The direct recording of the water presence in stone materials or in masonry provides information about their state of conservation and it can also indirectly reveal the effectiveness and durability of protection treatments or chemical interventions for rising damp reduction. Evaluating the humidity, i.e. the water content, of a building material is a problematic issue because the water is distributed in a large volume in different amounts. Usually these kinds of measures have been carried out with resistance/conductivity and thermographic systems, which are all affected by weaknesses and intrinsic restrictions. Thermographic investigations are affected by temperature differences and the evaporation–cooling effect. In the case of electric measures, the signal does not originate from the water present, but from the conductivity of the water itself, which is strictly connected to the presence of ion species that can modify it significantly. Moreover, interruptions, like air gaps or fractures, cancel the signal. For both methodologies the quantitative water evaluation is difficult. Although some minerals, like iron-based ones, could disturb the NMR measure, the signal is not influenced by the presence of most common soluble salts or pollutants in the solution (such as nitrates, chlorides or sulphates) and it is only generated by the number of water molecules present in the sensitive volume. In this paper the results, obtained in the laboratory with a portable NMR device, developed within the framework of the Eureka Project E!2214-MOUSE, are shown. The encouraging results obtained in this preliminary experiment, concern mainly the investigation of stone materials that have different porosimetric features and the calibration of the instrument under different working conditions. The experiments focused on the correlation between the content of water absorbed by capillarity and the NMR signal intensity obtained by this device. Different materials have been investigated, such as calcarenite and bricks. The experimental work will define a starting platform to successfully transfer the analytical procedure from the laboratory to in situ measurements.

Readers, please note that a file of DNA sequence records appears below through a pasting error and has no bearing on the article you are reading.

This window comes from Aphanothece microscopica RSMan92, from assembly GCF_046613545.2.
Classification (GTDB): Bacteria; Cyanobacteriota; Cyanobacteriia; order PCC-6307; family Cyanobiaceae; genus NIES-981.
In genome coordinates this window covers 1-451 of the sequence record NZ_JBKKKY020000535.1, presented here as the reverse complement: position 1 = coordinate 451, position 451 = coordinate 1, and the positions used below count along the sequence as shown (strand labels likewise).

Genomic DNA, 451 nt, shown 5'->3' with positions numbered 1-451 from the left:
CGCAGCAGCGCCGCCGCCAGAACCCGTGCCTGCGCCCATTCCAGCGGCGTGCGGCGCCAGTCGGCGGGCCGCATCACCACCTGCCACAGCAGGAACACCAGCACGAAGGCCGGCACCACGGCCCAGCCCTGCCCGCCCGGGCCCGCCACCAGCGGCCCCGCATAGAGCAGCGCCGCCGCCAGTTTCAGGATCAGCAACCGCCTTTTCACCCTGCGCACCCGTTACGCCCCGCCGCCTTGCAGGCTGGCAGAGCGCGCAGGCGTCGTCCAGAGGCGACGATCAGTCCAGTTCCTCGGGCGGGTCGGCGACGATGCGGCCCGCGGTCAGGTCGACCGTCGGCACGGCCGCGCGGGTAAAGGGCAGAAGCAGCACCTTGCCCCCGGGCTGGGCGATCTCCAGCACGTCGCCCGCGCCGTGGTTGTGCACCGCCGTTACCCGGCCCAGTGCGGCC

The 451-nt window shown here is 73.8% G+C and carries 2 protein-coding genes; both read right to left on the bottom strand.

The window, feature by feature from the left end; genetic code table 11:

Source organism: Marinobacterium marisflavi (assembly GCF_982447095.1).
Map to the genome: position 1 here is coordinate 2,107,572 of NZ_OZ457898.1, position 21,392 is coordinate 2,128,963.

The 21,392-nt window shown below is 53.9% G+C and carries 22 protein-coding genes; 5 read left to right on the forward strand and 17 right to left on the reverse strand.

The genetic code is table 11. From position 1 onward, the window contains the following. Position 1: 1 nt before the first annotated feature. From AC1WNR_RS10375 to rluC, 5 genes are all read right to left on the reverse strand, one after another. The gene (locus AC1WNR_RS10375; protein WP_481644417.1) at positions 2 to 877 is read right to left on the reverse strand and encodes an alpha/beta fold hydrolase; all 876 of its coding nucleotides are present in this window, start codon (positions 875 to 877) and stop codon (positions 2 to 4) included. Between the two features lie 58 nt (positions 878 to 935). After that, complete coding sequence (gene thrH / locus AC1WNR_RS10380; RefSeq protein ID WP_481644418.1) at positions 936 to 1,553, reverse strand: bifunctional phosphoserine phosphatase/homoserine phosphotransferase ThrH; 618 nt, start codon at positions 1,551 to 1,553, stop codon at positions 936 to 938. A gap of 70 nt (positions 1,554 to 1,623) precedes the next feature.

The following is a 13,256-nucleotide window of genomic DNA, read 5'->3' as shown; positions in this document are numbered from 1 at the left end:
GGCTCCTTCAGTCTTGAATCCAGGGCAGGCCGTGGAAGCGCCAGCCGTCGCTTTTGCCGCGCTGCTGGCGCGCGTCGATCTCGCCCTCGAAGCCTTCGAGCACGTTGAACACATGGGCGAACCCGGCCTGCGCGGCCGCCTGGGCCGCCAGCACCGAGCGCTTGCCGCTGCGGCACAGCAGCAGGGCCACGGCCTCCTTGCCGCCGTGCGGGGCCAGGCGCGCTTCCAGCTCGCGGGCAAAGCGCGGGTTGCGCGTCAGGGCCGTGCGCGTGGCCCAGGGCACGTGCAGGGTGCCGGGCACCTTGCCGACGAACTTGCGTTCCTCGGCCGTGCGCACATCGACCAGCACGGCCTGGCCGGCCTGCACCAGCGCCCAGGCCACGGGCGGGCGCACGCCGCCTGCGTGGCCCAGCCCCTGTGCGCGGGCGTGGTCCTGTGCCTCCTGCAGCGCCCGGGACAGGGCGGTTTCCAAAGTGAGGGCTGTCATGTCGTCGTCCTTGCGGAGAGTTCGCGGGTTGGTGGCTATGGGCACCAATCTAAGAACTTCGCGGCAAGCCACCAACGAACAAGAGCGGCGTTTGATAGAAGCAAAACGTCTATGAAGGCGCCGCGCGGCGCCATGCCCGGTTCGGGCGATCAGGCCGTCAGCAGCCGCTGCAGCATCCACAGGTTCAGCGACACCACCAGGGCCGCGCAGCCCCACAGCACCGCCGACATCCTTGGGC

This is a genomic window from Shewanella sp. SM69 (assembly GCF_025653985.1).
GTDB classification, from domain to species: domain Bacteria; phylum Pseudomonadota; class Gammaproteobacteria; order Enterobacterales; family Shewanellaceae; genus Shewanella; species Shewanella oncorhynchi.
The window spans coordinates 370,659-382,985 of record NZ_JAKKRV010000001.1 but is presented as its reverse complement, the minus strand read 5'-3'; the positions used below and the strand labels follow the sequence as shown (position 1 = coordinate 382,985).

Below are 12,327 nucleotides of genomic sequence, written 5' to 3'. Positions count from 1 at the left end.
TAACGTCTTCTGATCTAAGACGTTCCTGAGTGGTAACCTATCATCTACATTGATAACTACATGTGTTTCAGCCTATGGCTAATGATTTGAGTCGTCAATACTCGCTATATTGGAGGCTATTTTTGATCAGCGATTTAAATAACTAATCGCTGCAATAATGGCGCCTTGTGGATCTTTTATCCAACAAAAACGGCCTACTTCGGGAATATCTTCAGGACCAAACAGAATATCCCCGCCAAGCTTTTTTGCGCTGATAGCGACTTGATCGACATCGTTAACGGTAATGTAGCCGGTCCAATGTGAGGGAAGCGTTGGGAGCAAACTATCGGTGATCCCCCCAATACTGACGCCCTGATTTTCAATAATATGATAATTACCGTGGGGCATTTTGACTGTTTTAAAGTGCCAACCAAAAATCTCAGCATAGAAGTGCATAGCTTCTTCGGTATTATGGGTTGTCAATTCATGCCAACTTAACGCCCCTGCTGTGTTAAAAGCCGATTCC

Tommaso Poli, Lucia Toniolo, Massimo Valentini, Giovanni Bizzaro, Roberto Melzi, Fabio Tedoldi, Giuseppe Cannazza, A portable NMR device for the evaluation of water presence in building materials, Journal of Cultural Heritage, Volume 8, Issue 2, (2007), 134 -140; https://doi.org/10.1016/j.culher.2007.01.002